Tuesday, April 9, 2013

Recovering from the Shock

Things came to an abrupt stop on September 11, 2001. The news was difficult to fathom. The accounts were too incredible. The images conjured up from the radio account of what was happening were in fact accurate. The remaining events of the day were grist for proving one's mettle and abilities. Priorities needed to be reordered while progress on what was scheduled to occur was maintained as best as possible.


Still, one shock after another kept unfolding.

The news kept unfolding. The Pentagon was hit. Cognizance of the fact that there were people populating these buildings, going about their usual routines for opening a business were present in at least my mind. Innocent people who had absolutely nothing to do with the warfare going on in some remote part of the world far, far away from the United States. Then a report was given that a plane that supposedly was headed for the White House was diverted to a field in Pennsylvania.

Priorities kept being reordered. On the news that there was no transportation to Los Angeles' downtown area, it was time to simply stop and do the alternative activities. I returned to my SOHO and wrote When All Are Losing Their Heads. There was nothing else to do in order to dispell the acidic events. Then diffuse the situations by writing about them. And focus on what's needed in order to be a leader in times of distress, disorder, mayhem, and disaster.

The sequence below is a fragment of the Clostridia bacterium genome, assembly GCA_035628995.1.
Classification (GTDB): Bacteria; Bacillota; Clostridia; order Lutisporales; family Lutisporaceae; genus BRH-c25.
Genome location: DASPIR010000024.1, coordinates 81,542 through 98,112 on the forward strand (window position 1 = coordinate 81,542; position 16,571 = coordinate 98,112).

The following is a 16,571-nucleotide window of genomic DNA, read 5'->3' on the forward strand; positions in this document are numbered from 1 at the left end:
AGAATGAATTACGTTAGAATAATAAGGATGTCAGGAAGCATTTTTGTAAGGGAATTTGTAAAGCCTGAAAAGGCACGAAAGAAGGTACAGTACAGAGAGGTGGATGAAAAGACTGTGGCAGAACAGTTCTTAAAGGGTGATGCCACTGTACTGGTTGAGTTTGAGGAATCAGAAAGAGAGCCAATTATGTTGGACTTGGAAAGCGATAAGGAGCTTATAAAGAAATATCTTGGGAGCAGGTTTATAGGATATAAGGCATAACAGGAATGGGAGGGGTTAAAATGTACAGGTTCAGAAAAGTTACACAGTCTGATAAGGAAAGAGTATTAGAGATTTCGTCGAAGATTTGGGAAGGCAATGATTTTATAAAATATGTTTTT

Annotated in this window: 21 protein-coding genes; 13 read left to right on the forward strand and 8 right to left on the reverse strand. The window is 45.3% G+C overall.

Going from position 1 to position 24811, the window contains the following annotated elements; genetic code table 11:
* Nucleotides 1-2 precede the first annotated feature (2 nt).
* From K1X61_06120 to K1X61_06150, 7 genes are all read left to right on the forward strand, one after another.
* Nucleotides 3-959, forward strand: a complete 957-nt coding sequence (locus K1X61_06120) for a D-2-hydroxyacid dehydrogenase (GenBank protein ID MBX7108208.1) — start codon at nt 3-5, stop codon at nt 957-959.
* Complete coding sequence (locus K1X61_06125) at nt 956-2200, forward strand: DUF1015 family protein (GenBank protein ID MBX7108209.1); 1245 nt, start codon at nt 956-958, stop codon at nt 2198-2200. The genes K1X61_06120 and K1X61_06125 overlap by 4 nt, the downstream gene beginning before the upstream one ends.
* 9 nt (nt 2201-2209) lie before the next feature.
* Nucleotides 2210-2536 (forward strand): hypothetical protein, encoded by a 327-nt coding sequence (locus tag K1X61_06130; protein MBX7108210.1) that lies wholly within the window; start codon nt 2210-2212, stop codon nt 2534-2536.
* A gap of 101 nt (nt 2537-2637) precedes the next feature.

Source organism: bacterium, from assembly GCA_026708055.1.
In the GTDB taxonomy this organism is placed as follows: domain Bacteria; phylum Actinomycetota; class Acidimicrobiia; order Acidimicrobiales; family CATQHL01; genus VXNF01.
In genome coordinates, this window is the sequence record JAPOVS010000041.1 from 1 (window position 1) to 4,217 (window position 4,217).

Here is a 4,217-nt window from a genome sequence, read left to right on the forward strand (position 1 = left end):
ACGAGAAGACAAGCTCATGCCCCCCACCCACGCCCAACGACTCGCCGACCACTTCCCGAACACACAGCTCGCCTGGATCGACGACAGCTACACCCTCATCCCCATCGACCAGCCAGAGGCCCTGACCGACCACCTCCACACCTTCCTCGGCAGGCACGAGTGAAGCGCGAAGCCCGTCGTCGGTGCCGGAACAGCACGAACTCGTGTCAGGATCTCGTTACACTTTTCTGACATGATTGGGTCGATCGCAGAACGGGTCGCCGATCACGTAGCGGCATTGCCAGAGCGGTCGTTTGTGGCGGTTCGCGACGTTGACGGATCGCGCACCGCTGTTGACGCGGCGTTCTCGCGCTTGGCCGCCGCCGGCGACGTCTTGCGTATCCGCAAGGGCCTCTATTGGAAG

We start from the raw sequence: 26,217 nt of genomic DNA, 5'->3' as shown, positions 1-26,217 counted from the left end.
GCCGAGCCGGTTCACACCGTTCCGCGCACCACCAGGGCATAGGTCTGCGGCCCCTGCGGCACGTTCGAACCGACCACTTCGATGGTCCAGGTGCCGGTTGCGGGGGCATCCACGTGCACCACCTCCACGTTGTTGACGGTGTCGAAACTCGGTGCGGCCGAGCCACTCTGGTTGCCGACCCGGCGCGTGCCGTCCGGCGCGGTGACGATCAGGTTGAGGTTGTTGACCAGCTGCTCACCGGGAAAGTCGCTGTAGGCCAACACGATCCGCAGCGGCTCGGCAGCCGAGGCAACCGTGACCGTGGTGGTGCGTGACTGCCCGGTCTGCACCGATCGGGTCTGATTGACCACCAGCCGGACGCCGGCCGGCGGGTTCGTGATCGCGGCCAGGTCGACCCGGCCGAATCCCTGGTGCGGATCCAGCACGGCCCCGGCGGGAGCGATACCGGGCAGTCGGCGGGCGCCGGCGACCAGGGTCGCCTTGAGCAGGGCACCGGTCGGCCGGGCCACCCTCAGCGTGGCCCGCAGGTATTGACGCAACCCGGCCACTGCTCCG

The next shock was the fact that there was an aborted attempt at destroying the White House, one of the symbols of America and its freedoms. My projects were waiting for me and my responsibilities were making their demands. For me, it was a matter of sublimating the news in deference to getting things accomplished.

It must be that all of us became numb that day. I think all of us simply put ourselves on a mental autopilot so that functioning and accomplishing and progress toward Tomorrow could happen. A year later, an editor solicited responses from her readers as to whether they would be doing anything to recognize the events of a year earlier. Many responded in similar fashion. They were all in business either for their own selves or for a company. There was no time to physically stop. But there were moments when waiting for a conveyance or other precipitating event forced the waters of time and cognition to part and allow the stirrings of the mind to capture the feelings, to give them a higher position. But essentiall, everything was all in the course of a day.

It's significant to note that these emotions we Americans felt were the same as those who live in battle zones around the world. The shock, the numbness, the coping as best as one can have become routine patterns. You have to ask yourself how people can possibly live in that type of atmosphere, in that type of constant agitation, and keep their stability. A woman who lives in one of those areas was interviewed on an old Oprah show. She said drugs, especially Valium, are sold at pharmacies throughout her city as though they are aspirin. The drugs help to dull the senses and bear the toll that the bombings and straffing take on one's soul, mind, and body. The drugs help keep the psyche glued together.

It's been eleven years since the attack. We have healed. The World Trade Center is rebuilt.



The Pentagon has been restored and stands majestically on its original base.



The September 11 Memorial is a wonderful symbol of the past and pool of our coming together. It looks more like a peace pond than a monument. Let us look forward to that type of reality for our mental state and our global future.



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